In this post, the second in the Despatches from the Retreat series, we want to look at relationships, particularly intimate relationships, and the potential dynamics between the partners.
With the difficulties of COVID-19, these dynamics can be an extra challenge, because many of us are forced to be in closer contact with our partners than would normally be the case. So points of friction, which we might otherwise have swept under the carpet (or fled from) can become exacerbated.
We’ll look at this from a depth-psychology viewpoint, which is a useful model for the complexities that occur.
The Depth-Psychology View of Relationships
The image above shows a depth-psychology view of a relationship, especially of an intimate relationship between two people (of same or different genders). Each arrow (all 6 of them) presents a form of the relationship that gets invoked.
A book could be written about the model above, but we thought we would try to distill it for the current circumstance.
(Note, as with all psychological models, they are only that, models to help us understand. Reality itself is always far more nuanced and complex than any model describes.)
These six relationships mean 12 points of relating, across the two people, only 2 of which are completely conscious (and 4 partially conscious). No wonder things sometimes go wrong!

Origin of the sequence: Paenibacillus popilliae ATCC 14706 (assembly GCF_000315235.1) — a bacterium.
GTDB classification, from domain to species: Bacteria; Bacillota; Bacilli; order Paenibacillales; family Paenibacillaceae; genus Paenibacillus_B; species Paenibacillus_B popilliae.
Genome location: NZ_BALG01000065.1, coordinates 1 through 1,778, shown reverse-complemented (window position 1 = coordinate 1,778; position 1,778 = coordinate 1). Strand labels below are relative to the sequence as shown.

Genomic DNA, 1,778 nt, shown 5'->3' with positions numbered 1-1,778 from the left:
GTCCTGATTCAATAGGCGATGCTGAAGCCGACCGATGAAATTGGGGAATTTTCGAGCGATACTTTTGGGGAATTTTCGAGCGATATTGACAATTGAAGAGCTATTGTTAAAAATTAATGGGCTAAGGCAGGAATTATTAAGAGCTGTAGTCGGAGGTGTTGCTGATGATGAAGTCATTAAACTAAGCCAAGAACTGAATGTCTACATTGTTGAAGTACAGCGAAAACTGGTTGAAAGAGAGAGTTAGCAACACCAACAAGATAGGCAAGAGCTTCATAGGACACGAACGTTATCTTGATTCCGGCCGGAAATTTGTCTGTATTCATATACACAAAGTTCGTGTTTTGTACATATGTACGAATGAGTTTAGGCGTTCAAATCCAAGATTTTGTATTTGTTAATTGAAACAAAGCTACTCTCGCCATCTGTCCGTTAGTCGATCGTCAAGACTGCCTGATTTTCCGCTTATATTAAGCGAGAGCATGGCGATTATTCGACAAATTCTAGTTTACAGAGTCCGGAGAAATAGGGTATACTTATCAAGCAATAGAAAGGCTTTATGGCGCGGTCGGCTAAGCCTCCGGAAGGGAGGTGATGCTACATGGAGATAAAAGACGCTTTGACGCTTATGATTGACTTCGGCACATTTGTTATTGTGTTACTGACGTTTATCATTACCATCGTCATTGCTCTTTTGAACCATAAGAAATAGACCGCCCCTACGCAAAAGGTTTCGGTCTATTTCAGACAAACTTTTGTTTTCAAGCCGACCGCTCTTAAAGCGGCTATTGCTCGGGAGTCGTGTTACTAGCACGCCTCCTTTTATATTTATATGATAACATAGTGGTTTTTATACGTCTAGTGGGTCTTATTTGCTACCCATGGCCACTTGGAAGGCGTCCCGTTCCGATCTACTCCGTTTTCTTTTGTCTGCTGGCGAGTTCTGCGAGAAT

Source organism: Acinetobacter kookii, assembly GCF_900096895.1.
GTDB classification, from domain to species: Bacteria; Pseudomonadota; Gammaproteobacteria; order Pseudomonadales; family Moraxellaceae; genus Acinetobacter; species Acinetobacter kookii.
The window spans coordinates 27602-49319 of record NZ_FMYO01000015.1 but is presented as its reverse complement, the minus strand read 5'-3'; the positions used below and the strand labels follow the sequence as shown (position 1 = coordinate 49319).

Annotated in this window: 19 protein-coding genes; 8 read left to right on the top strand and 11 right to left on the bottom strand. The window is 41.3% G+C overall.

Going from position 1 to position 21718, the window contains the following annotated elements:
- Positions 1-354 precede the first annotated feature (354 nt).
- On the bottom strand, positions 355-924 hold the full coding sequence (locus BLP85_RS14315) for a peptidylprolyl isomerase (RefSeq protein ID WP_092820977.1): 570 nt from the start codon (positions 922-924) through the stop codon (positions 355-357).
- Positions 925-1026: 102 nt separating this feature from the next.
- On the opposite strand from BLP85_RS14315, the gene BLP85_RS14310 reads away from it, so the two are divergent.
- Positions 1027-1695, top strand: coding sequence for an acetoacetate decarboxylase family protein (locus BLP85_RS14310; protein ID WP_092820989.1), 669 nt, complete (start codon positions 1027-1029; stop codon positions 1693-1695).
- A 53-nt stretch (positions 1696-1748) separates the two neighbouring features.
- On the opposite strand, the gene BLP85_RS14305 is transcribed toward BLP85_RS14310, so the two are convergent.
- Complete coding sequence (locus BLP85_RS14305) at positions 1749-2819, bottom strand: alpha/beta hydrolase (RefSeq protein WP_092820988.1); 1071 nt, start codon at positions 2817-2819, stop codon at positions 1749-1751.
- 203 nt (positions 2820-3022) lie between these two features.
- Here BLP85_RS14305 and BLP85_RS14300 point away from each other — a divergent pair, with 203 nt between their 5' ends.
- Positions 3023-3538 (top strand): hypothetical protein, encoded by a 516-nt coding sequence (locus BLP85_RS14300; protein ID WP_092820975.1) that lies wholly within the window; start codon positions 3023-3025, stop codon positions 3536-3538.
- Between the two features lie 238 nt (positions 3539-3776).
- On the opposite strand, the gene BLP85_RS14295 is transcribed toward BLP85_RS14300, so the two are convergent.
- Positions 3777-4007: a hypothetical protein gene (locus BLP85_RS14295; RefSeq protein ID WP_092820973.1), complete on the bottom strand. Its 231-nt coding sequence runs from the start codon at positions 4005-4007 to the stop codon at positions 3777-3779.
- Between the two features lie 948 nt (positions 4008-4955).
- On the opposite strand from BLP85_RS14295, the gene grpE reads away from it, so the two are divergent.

Let’s look at the four kinds of relationship, marked 1 to 4 in the image above.
(1) Ego with Ego
Ego is the conscious sense of self – the subject of our experience. Ego is the one we present to ourselves and to others as the “real deal” (however, it may not be quite that simple). The Ego has its “public relations” component, the persona, or mask, that we use to adapt to others and make a statement we’d like to make, that feels appropriate in a particular situation.
It’s the persona particularly that may be challenged in our interactions during unusual circumstances, such as the COVID-19 lock-down. It’s hard to be a senior executive when you must also be tutoring your kids or doing the laundry, all in the same workday. We may have to reflect on our ego, and how the egos of the others we are living with are affecting us.
(2) Ego with our own Unconscious
This is a huge topic, one we can only skim over here. It’s the subject of all deep psychological work: How can we have a dialogue, an open two-way relationship between our conscious ego and the vast (99% at least) of the psyche that remains unconscious to us?
Suffice it to say that successful work on ourselves is the precursor and best predictor of effective work on a relationship. We can work to change ourselves; we cannot work to change the other, for if we attempt to do this we will have fallen into the potential difficulties described in (3) below.